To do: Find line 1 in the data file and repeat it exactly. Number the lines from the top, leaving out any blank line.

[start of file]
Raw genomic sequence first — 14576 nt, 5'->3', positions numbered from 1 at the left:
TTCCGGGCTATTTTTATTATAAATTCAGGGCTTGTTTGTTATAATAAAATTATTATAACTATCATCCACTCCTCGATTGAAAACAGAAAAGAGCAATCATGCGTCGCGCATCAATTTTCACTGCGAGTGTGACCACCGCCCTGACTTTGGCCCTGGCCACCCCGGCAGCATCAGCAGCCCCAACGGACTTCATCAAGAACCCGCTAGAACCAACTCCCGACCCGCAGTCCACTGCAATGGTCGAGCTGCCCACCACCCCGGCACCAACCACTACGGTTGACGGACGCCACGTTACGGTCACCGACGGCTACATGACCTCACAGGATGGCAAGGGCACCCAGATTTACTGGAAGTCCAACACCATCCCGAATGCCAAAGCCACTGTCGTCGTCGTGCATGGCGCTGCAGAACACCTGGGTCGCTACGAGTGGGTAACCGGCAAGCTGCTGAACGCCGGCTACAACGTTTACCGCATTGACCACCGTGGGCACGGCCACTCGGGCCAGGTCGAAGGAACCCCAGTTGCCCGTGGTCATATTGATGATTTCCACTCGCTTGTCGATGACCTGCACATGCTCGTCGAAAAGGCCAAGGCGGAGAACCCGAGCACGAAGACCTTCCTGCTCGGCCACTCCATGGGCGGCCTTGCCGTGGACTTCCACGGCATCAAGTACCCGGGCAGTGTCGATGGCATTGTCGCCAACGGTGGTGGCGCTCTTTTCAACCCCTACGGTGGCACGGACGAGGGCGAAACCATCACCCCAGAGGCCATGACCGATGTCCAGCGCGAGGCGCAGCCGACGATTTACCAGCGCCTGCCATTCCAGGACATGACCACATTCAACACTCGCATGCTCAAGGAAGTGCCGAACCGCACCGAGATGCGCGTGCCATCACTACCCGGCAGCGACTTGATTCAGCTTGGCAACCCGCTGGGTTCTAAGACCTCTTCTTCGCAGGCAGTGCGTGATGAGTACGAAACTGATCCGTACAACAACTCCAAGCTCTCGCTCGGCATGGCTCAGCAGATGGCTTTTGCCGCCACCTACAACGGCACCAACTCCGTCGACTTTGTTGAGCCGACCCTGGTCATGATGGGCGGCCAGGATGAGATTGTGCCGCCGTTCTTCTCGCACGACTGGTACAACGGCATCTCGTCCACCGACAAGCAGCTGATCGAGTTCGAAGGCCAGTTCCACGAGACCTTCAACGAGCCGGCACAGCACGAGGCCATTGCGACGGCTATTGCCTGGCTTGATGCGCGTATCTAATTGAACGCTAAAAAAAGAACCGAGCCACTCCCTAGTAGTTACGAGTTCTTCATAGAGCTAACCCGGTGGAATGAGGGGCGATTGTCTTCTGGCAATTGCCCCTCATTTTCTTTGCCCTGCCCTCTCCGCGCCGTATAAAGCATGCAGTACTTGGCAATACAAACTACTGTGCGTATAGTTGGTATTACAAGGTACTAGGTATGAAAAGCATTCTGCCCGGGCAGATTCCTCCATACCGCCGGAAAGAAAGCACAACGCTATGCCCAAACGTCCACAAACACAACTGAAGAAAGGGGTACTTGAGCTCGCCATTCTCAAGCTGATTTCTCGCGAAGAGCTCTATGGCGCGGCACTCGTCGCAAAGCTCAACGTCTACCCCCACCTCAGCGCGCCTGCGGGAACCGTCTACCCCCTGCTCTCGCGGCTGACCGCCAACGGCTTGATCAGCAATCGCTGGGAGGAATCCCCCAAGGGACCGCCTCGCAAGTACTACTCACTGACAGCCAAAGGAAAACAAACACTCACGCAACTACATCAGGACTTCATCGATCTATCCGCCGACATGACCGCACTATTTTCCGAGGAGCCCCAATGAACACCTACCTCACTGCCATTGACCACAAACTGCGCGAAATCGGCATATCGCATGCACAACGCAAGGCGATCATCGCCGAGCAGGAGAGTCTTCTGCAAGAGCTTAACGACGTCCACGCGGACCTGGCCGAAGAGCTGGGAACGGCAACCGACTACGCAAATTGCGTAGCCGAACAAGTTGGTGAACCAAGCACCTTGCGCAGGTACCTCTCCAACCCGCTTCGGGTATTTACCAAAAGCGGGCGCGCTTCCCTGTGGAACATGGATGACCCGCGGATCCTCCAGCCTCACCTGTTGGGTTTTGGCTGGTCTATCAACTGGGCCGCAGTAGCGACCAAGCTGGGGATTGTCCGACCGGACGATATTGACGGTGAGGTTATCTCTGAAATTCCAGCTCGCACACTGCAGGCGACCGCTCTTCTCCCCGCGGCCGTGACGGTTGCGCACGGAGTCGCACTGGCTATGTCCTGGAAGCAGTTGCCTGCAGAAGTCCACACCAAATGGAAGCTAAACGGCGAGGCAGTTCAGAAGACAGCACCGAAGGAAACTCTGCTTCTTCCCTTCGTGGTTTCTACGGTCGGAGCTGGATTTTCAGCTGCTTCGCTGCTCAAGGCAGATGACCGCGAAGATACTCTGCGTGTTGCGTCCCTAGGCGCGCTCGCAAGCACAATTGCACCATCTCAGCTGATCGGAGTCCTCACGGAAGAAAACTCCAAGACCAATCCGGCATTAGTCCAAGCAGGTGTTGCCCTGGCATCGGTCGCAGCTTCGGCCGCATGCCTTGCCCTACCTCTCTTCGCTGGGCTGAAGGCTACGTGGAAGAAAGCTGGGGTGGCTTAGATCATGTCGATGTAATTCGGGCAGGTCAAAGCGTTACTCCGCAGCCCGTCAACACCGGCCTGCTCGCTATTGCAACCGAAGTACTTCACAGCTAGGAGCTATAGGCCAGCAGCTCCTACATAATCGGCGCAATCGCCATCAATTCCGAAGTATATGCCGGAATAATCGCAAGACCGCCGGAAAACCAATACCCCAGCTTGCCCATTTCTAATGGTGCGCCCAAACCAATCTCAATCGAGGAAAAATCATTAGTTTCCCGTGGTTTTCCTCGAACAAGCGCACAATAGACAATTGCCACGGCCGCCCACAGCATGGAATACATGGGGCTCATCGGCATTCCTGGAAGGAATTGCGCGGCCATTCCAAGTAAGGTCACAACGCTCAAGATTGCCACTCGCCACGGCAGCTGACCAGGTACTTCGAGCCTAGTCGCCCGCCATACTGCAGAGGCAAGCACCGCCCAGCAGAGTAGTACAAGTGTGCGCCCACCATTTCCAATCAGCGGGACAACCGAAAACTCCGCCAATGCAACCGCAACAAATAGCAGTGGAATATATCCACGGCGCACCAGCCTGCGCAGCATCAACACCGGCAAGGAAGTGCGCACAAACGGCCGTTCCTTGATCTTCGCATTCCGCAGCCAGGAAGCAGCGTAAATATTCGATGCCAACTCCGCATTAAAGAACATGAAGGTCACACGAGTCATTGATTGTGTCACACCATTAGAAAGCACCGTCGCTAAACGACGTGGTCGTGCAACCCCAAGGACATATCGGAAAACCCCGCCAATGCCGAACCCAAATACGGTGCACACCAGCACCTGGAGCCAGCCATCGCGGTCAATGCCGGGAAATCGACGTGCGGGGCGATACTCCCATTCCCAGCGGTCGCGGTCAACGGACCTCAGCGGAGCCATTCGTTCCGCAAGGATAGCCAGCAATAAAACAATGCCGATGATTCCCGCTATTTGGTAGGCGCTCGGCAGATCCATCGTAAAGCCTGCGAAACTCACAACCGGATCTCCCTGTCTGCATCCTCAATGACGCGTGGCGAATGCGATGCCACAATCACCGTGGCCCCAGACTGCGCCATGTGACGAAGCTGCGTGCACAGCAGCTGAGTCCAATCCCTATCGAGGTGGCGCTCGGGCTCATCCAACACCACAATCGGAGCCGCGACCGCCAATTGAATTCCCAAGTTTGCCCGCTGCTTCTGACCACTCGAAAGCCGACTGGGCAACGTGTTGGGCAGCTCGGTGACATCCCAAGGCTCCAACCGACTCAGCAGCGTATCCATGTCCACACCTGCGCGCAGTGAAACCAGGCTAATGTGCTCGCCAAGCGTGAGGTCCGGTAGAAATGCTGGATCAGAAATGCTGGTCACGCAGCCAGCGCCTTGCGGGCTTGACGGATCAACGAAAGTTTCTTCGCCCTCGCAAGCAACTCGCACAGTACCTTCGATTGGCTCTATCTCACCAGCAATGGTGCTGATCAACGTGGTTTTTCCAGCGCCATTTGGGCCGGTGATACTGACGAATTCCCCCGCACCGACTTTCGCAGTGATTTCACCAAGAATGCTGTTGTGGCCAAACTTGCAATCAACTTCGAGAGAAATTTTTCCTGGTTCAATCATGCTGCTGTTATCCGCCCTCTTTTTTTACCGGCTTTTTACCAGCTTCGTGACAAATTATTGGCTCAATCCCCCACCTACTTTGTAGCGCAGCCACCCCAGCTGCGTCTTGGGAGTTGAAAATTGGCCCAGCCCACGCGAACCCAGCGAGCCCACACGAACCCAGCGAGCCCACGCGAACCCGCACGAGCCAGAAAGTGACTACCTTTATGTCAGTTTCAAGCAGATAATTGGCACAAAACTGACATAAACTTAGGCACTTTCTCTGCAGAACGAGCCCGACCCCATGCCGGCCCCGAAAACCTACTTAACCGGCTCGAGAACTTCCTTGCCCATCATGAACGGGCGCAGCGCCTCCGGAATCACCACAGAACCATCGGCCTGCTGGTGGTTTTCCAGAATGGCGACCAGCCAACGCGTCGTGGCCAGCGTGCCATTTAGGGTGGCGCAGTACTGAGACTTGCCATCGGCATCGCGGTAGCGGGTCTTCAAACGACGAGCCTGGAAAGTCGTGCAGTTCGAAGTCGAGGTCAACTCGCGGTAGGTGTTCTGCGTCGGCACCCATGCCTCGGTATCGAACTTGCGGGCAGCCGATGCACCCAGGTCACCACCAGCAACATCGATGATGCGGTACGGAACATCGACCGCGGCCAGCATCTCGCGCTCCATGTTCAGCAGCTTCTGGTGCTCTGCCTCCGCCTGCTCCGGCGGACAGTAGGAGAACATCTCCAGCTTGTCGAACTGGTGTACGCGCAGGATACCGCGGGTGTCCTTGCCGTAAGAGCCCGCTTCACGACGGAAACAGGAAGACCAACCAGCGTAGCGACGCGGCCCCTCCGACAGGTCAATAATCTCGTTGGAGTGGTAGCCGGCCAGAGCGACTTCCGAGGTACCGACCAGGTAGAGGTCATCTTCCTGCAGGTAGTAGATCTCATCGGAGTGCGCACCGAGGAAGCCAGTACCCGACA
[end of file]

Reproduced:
Raw genomic sequence first — 14576 nt, 5'->3', positions numbered from 1 at the left: